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Congressional Discussion Heats Up on Crucial Free Trade Legislation

| Manufacturing

A vibrant domestic economy relies on the ability of American companies to move their goods and services not just to customers within the United States, but also to the 95 percent of the global population living outside our borders. Various tariffs and restrictions place too many constraints on access to these international markets, but members of Congress can help level the playing field for domestic companies by approving Trade Promotion Authority (TPA), which would broaden access to foreign markets and provide authorization for several vital free trade agreements currently under consideration.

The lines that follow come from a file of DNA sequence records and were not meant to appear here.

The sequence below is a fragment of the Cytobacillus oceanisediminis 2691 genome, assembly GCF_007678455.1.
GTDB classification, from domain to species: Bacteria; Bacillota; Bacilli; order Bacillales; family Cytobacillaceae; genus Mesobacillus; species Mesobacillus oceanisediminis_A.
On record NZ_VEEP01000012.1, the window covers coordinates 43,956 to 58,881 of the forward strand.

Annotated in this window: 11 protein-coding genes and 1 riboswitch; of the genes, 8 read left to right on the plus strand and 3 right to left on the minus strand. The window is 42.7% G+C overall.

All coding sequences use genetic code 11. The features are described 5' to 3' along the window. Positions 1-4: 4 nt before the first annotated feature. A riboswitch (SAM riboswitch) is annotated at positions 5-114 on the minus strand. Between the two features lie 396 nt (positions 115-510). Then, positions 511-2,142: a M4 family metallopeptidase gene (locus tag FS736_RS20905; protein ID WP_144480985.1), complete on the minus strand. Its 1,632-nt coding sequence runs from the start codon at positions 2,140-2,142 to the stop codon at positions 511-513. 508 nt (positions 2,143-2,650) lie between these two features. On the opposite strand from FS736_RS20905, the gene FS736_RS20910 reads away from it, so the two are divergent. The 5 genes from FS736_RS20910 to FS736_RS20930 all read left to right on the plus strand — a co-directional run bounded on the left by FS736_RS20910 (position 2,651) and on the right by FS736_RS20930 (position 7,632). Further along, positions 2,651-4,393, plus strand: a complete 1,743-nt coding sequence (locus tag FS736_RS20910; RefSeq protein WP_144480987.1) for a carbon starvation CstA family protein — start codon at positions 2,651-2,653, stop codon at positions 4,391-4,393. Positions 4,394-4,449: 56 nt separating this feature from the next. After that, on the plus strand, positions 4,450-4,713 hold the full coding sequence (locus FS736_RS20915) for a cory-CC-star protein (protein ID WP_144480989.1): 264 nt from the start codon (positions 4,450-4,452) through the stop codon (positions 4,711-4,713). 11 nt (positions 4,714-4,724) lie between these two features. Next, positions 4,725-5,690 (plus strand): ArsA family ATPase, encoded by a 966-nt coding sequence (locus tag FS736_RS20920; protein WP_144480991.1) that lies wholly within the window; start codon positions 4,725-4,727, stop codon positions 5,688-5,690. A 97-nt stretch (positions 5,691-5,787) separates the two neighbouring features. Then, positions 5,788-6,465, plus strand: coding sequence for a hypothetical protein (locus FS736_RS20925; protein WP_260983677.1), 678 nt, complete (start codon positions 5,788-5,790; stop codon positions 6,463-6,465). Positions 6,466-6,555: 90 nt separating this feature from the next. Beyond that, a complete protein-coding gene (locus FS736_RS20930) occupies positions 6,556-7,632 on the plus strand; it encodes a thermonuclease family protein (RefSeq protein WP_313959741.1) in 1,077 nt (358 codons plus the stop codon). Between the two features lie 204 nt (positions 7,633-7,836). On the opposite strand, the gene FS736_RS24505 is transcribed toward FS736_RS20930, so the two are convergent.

Last week, members of the U.S. House of Representatives passed legislation authorizing the renewal of TPA. However, House Democrats and organized labor groups prevented the passage of another piece of legislation authorizing Trade Adjustment Assistance (TAA), a bill that also required passage in order for TPA to take effect. With TPA now hanging in the balance, the House is expected to take another vote on TAA early this week and the fight is expected to be fiercely contested.

Trade agreements negotiated and concluded under TPA help drive economic growth and job creation here at home. One in four manufacturing jobs in the United States depends on exports, and one in every three acres of farmland is planted for consumers overseas. More than 97 percent of the 300,000 U.S. companies that export are small and medium-sized businesses. In May, the North Carolina Chamber sent this letter to our Congressional delegation to make our case for the importance of passing Trade Promotion Authority for U.S. jobs, economic growth and competitiveness. We will continue to update you as the discussion around TPA progresses in the House.